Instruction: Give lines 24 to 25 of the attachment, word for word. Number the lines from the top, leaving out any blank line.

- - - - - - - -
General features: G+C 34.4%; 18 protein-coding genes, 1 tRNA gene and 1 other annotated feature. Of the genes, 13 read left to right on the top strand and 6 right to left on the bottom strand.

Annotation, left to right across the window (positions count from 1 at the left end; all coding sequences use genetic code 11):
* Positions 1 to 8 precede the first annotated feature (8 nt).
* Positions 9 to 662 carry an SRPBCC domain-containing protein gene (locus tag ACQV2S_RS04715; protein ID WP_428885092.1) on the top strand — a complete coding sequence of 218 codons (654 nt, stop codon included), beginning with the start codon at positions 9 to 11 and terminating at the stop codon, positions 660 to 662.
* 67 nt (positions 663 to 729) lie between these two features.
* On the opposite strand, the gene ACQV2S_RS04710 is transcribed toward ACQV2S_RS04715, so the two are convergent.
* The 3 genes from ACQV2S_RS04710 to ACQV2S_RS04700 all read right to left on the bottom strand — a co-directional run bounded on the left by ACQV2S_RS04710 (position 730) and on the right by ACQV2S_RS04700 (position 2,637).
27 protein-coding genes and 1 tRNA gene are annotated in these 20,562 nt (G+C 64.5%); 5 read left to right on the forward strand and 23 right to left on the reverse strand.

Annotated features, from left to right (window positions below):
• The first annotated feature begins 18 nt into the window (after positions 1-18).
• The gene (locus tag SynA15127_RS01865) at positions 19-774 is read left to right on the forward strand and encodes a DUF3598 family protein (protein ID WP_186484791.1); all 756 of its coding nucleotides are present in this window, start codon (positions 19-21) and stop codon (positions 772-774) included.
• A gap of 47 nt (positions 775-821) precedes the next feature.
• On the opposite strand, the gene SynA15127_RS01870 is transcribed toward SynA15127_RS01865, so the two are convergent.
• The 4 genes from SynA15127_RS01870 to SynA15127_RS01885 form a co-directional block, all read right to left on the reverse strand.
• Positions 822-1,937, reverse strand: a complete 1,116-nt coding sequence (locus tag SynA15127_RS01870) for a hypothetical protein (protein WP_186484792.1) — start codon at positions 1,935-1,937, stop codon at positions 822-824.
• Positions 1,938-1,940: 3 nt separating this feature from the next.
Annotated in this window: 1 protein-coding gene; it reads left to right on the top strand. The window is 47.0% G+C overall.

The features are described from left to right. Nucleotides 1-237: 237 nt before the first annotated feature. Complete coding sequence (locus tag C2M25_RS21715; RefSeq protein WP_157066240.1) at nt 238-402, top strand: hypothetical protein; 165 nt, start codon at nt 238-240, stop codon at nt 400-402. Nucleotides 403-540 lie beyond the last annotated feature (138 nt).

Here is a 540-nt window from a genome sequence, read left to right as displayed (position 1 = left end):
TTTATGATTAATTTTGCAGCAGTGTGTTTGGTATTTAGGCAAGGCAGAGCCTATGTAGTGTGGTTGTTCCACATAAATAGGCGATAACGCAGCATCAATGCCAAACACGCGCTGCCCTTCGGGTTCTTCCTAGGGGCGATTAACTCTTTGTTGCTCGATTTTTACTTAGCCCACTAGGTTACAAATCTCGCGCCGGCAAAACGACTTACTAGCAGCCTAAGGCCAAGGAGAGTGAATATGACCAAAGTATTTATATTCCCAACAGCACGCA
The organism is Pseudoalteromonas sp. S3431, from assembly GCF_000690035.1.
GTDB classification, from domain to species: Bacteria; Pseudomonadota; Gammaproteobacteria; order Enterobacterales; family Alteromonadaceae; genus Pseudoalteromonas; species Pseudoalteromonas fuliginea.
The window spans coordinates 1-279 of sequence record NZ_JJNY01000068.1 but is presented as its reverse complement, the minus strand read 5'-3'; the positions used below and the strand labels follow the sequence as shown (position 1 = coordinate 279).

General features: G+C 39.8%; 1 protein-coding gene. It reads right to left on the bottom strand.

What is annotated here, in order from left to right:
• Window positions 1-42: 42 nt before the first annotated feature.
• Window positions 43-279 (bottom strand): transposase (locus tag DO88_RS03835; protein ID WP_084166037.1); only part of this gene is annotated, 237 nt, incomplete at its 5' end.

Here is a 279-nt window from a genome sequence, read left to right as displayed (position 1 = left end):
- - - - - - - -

General features: G+C 39.8%; 1 protein-coding gene. It reads right to left on the bottom strand.

What is annotated here, in order from left to right: